2011 21.3 Report Card Nitrate Test for Assessing Fertilizer Efficiency

Soil samples for basic soil nutrient analysis (organic matter, phosphorus, potassium, magnesium, calcium, sulfate-sulfur, cation exchange capacity, pH) and micronutrients (boron, copper, iron, manganese, zinc) may be taken in the spring or fall. There is substantial added benefit, however, to sampling between about September 15th and October 15th. While this time period is a busy one, the information garnered about nitrate-nitrogen from these fall soil samples is useful. A fall nitrate test is called a “report card nitrate test”, because it indicates how closely crop nitrogen uptake was matched with nitrogen supply. A high (>20ppm) or excessive soil nitrate content in the fall indicates that too much N fertilizer EFFICIENCYor N-rich amendment was applied in the prior season.

Nitrate is highly soluble and does not attach to soil particles or organic matter in large amounts. In regions with heavy winter rains, nitrate will leach into groundwater, representing a loss of money as well as a water quality hazard. Throughout the spring and summer the nitrate number is very dynamic and difficult to get reliable data for, making the early fall the best time of year to get reliable and consistent nitrogen information from soil.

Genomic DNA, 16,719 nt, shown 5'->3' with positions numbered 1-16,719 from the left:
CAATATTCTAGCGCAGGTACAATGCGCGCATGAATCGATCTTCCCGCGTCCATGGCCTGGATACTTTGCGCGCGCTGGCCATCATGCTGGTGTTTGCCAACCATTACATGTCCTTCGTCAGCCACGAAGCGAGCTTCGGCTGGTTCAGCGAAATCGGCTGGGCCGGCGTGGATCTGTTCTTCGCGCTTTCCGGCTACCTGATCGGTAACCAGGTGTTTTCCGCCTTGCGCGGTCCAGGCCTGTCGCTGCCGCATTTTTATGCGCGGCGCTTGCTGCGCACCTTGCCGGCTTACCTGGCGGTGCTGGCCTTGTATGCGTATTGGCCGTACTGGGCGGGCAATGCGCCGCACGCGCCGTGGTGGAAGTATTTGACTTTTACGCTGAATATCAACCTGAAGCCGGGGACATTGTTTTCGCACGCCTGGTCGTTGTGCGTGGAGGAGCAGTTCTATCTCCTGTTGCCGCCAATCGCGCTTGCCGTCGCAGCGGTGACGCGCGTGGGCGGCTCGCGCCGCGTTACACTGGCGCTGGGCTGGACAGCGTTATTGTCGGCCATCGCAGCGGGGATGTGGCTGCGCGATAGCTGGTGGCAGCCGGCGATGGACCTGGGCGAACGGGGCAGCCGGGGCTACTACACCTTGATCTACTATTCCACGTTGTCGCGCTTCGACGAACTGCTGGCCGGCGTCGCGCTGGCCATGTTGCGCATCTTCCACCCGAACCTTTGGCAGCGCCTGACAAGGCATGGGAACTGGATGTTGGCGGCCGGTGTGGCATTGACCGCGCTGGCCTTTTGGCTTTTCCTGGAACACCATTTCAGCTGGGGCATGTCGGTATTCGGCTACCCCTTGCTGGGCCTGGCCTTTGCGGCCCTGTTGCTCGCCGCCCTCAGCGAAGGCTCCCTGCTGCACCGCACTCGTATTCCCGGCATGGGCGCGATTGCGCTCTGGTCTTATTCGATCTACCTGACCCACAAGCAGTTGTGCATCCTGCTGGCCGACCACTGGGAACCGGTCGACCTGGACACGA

The other nutrients are not so fickle, so a spring sample or late fall sample is sufficient to get data on them. However, because of the environmental and economic importance of nitrogen, the early fall report card N test is the preferred sample timing for western Washington. Since the data is taken in the fall it will not help for the current year’s fertilizer applications, but over the years this information can be used to fine tune N applications and match them to crop requirements. Guidelines for interpreting nitrate levels from a fall nitrate test are given in Table 1.

Tags: Application, Fertility, Fertilizer, Nitrate, Samples, Soil, Test